We’ve all heard the reasons why we should vote, exercising our hard won rights and having a say on important issues, but today, in honour of Mother’s Day, I want to talk about why Mums should vote.
As mums we’re not only at the center of our families but often also at the center of our communities so we are particularly affected by so many of the issues that fall under the remit of central or local government.
We’re the ones sat for hours in A&E with poorly toddlers in the middle of the night.
We’re the ones choosing between overstretched local schools and then wondering if we’ll be able to afford to send our kids to university.
We’re the ones trying to fit in visits to elderly relatives and neighbours between the school runs.
We’re the ones struggling to get a pushchair and four bags of shopping onto an overcrowded bus.
We’re the ones most affected by changes to things like child benefit, carers allowance and tax credits.
We’re the ones looking for those illusive ‘flexible’ working patterns and then loosing most of our wages to expensive childcare.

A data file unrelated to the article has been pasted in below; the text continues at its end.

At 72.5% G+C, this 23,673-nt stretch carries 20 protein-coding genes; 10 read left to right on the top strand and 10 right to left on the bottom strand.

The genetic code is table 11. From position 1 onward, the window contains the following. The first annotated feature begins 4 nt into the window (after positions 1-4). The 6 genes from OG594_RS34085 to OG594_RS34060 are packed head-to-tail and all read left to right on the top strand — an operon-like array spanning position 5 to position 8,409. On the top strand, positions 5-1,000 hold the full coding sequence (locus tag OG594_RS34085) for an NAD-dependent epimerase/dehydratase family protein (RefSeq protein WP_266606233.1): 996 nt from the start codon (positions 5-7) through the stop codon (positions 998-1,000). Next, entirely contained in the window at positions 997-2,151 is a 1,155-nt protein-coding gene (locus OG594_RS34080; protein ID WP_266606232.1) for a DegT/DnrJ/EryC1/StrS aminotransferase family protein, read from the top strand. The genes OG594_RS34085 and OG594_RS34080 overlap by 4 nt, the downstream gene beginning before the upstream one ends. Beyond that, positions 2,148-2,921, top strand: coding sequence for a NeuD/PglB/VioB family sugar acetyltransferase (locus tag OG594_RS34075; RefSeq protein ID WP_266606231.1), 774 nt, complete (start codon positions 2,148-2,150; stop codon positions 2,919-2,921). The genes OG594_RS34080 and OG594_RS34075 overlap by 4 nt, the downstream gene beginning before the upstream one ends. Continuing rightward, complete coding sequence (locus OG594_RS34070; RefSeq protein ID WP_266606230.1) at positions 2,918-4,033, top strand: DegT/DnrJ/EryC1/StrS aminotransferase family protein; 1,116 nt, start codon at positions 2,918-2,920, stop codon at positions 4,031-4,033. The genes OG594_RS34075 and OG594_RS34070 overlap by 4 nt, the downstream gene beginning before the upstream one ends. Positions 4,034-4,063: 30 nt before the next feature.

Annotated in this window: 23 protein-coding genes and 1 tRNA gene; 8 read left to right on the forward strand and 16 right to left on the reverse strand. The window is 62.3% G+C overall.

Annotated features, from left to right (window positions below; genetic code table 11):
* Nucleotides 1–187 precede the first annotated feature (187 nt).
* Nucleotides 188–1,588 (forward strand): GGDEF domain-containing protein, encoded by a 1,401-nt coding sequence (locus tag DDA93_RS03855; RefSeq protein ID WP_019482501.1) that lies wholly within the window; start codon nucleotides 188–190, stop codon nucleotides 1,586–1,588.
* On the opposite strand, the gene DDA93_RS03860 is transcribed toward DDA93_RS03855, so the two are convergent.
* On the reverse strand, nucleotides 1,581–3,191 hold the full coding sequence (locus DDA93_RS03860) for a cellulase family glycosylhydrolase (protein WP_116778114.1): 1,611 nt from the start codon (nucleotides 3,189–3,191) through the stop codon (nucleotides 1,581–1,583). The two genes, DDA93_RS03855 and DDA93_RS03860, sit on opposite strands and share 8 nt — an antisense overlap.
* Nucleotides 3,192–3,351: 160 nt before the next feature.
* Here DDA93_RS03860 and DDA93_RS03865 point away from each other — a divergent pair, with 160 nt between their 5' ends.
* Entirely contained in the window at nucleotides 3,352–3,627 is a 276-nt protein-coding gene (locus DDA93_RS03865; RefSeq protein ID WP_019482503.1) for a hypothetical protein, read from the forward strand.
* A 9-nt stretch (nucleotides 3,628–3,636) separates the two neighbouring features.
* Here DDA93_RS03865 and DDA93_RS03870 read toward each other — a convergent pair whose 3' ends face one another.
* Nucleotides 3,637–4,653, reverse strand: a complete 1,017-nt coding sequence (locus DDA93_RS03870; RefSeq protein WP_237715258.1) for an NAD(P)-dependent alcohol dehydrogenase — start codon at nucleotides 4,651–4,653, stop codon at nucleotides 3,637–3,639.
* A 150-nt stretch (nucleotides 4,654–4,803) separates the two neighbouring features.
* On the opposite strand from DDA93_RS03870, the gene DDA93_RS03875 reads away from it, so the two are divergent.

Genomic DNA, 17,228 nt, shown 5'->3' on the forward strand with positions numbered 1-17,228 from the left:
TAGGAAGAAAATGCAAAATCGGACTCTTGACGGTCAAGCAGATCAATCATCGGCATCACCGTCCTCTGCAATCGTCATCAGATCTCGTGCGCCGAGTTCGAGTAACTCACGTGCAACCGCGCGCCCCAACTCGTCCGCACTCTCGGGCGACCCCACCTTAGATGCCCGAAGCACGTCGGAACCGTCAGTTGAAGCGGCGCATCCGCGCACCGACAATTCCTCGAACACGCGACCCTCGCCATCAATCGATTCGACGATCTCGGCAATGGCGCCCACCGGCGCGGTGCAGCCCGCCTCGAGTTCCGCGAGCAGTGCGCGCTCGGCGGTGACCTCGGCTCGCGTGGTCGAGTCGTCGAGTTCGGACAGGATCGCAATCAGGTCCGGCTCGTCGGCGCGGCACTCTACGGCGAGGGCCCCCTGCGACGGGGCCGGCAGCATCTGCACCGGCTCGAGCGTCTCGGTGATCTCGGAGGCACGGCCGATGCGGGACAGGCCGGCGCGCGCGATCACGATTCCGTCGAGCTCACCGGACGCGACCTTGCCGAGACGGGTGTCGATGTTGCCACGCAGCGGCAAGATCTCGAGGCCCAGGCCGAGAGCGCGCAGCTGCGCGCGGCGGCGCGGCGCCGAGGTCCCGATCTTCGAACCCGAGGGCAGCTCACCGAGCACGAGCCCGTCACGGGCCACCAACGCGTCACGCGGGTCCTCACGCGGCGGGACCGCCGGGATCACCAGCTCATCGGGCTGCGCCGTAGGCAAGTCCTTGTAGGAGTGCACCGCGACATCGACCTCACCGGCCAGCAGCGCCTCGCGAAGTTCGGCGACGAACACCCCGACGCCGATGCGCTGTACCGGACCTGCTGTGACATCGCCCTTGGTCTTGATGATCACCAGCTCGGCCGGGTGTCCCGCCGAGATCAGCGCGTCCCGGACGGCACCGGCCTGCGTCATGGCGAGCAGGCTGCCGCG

Yet because we’re so busy doing all of those things (and for lots of other reasons) you won’t see many of us sitting in parliament or on local councils. Until that changes, and it is slowly changing, the only way to remind politicians what mums really want on all these important area of policy making is to vote.
Over 9 million women didn’t vote in the last election and changes to the registration system this time round mean that thousands of previous voters have now dropped of the register, probably with out even knowing it so if you care about these things too I hope you’ll:
- Make sure you are registered to vote www.gov.uk/register-to-vote
- Vote on May 7th
If you don’t think you’ll make it to a polling station on Election Day, and lets be honest our best intentions can go out the window when there’s a family emergency, you can always register for a postal vote so you can complete it and send it back at a time that suits you.